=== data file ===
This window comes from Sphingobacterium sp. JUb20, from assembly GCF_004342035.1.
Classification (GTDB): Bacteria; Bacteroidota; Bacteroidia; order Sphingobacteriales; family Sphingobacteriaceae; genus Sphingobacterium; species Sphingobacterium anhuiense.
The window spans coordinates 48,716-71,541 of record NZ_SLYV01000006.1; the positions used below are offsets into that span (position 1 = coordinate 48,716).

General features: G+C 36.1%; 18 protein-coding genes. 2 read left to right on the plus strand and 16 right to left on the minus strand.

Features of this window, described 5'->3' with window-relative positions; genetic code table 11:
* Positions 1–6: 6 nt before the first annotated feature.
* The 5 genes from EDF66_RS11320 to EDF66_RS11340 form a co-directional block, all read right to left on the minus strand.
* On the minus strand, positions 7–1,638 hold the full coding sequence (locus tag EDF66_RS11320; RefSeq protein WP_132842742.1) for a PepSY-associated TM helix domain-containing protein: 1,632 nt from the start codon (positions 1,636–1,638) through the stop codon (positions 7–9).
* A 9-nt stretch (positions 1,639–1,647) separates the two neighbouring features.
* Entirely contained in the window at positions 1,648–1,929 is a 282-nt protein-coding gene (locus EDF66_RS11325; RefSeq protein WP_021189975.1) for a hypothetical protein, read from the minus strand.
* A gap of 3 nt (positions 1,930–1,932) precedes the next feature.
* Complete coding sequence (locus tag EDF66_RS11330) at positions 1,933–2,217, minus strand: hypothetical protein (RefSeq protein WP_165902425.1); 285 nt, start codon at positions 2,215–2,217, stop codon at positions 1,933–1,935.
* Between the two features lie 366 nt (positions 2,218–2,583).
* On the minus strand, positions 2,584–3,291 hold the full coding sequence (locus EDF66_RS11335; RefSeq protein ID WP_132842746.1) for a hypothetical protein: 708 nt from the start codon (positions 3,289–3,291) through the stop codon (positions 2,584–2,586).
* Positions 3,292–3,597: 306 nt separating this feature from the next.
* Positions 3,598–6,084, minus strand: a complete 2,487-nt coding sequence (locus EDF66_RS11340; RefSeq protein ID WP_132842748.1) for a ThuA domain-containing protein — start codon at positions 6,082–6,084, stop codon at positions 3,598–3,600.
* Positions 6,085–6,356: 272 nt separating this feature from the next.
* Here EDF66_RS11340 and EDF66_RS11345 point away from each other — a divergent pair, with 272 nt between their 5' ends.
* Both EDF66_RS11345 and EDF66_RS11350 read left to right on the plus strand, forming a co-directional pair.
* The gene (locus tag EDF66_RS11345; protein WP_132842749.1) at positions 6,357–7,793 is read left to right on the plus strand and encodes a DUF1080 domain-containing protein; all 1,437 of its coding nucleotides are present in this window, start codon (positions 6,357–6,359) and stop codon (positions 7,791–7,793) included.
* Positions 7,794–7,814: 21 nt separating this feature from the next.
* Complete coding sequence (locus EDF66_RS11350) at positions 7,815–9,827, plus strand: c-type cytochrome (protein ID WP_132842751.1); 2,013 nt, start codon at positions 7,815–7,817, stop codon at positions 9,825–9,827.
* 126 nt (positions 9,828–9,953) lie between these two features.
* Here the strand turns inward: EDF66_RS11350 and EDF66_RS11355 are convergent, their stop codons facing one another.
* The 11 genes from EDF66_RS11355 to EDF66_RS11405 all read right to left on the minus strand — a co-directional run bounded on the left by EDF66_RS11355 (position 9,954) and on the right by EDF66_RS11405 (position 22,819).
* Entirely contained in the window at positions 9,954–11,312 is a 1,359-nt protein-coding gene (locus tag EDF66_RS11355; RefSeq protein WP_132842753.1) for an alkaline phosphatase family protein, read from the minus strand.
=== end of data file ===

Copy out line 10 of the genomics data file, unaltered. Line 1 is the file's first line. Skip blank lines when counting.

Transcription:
* Entirely contained in the window at positions 1,648–1,929 is a 282-nt protein-coding gene (locus EDF66_RS11325; RefSeq protein WP_021189975.1) for a hypothetical protein, read from the minus strand.